The Blues Foundation will induct 15 new members into the Blues Hall of Fame at its annual Charter Members' Dinner at the Memphis Marriott Downtown on May 10, in Memphis, Tennessee. The Blues Foundation will pay tribute to esteemed individuals, literature, and recordings that have been selected by a committee of blues-music authorities. The event occurs the night before the 2006 Blues Music Awards, which will be presented at the Cook Convention Center.
The 2006 inductees:
The Bihari Brothers - Jules, Joe, Les, and Saul
Chasin' That Devil Music by Gayle Dean Wardlow, edited by Edward Komara
Blues & Rhythm - a British magazine
"Devil Got My Woman" by Skip James (Paramount)
"Honky Tonk, Parts 1 & 2" by Bill Doggett (King)
"Hound Dog" by Big Mama Thornton (Peacock)
Screamin' and Hollerin' the Blues: The Worlds of Charley Patton by Charley Patton (Revenant)
Tell Mama by Etta James (Cadet)
I Do Not Play No Rock 'N' Roll by Mississippi Fred McDowell (Capitol)
Paul Butterfield ranks among the world's most influential blues harp players. Born in 1942 in Chicago, Illinois, he began playing classical flute as a child. He also grew up listening to his father's jazz records and in 1957, he and future band mate Nick Gravenites began to catch blues acts in the clubs of the South Side. There he met and started jamming with the legends of the postwar blues scene - Muddy Waters, Little Walter Jacobs, Howlin' Wolf, and others. In 1963, he and teenage guitar virtuoso Michael Bloomfield lured a couple of Howlin' Wolf's sidemen away from Wolf's band to form the Paul Butterfield Blues Band. Fronted by Butterfield's strong vocals and harp and augmented by Bloomfield's blues-based guitar, the band landed a deal for their first LP with Elektra in 1965 and also backed Bob Dylan when the folk hero famously defected to rock at the Newport Folk Festival that year. The albums released by the Butterfield Blues Band brought Chicago blues to a generation of rock fans during the 1960s and paved the way for late 1960s electric groups like Cream.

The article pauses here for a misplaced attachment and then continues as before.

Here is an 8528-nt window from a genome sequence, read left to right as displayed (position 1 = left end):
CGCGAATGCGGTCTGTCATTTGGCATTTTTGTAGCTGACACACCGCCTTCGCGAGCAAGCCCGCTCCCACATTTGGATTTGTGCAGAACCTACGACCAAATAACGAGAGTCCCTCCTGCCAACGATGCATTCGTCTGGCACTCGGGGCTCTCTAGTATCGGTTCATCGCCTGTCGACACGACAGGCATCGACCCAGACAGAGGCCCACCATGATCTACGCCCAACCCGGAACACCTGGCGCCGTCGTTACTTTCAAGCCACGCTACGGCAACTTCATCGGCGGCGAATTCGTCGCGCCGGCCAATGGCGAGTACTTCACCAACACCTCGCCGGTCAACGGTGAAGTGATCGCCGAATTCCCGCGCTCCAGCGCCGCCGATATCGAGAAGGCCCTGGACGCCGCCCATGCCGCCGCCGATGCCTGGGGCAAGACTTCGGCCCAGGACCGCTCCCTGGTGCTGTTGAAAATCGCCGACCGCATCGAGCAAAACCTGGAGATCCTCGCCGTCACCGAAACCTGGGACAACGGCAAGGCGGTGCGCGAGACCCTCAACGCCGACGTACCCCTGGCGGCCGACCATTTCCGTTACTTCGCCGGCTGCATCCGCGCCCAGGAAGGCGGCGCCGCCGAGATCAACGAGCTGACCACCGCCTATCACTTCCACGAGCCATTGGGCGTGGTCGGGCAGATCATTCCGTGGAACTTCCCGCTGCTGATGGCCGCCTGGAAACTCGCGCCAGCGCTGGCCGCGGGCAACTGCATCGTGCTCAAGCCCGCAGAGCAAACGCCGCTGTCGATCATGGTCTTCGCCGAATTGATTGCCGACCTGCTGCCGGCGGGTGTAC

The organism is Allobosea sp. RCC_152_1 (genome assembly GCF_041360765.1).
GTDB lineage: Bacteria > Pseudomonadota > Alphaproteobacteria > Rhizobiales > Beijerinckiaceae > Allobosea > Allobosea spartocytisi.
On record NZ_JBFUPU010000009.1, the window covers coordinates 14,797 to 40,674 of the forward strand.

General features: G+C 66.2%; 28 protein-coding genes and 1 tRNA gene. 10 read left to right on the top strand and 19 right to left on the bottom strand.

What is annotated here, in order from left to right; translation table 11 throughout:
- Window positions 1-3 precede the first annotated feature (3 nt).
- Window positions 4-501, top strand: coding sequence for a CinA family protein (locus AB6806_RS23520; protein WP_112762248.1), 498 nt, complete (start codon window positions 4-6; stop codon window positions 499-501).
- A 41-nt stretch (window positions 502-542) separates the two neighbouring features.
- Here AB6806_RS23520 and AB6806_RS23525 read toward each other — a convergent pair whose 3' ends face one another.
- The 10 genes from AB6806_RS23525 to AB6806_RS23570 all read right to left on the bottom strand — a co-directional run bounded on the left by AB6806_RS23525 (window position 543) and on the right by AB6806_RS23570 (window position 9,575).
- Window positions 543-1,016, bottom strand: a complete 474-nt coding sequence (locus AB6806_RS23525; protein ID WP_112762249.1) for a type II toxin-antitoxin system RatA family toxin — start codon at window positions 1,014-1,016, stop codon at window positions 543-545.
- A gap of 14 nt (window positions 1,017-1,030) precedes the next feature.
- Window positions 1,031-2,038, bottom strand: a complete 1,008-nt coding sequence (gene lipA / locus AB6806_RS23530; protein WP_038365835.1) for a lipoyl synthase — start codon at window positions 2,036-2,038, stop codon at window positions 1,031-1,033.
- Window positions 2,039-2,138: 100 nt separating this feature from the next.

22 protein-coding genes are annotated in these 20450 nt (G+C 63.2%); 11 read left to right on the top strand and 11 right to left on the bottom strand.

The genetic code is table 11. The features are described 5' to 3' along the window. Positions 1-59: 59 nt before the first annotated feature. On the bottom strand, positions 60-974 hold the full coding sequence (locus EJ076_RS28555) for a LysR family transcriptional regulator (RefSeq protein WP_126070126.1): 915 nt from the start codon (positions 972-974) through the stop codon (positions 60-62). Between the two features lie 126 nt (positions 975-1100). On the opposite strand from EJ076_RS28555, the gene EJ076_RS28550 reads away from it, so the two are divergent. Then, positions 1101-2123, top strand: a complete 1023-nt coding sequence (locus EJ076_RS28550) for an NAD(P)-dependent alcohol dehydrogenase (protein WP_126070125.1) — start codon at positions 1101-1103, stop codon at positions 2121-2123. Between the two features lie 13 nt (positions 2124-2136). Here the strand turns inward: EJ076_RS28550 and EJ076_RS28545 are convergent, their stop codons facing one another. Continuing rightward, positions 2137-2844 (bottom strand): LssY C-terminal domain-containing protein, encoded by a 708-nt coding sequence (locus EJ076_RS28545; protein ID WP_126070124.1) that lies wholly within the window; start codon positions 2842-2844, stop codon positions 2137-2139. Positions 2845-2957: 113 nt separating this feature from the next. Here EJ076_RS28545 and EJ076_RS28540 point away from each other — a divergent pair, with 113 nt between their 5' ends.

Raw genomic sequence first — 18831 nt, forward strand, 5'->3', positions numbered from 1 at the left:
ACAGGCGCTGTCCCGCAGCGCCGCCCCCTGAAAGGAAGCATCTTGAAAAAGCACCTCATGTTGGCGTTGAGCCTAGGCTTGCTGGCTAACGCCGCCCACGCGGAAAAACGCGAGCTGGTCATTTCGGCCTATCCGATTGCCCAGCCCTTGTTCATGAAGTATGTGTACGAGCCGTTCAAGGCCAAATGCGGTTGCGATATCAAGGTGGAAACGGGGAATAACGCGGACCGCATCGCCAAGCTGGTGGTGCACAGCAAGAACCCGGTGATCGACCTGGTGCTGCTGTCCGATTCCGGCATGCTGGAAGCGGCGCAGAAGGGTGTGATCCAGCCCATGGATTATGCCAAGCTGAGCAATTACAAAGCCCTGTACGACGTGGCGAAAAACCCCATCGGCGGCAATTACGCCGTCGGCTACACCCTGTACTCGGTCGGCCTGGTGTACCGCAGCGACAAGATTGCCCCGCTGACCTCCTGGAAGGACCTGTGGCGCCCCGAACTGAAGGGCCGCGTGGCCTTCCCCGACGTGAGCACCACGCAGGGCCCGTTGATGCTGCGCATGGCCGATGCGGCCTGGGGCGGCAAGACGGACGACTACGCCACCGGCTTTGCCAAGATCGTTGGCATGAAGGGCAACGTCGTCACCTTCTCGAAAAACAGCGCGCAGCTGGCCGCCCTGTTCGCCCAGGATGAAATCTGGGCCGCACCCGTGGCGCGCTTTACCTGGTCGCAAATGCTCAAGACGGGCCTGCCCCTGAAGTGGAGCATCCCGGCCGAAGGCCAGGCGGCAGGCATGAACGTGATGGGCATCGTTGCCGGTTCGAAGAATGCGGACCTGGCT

James Cotton's blues résumé is unequaled. He's a Grammy-nominated W.C. Handy winner. His work with Muddy Waters in the 1950s and 1960s is enough to enshrine James Cotton in the Rock 'n' Roll Hall of Fame, but then after Muddy, Cotton continued on with his own high-energy blues bands. Even after throat surgery in the 1990s made singing impossible, Cotton endured. Born in 1935 in Tunica, Mississippi, he received his first harp at age six. Then he heard Sonny Boy Williamson on King Biscuit radio and his direction was cemented. When Sonny Boy left him in 1950, Cotton fronted his own band in Memphis and caught the attention of Sun Records' Sam Phillips, for whom he recorded classics like "Hold Me In Your Arms" and "Cotton Crop Blues." But it was his well-timed meeting with Muddy Waters in 1954 that popularized Cotton into one of the central figures in blues history. After he left Muddy's band, Cotton teamed with Luther Tucker, Matt "Guitar" Murphy, and others, touring the country since 1966 keeping the blues alive.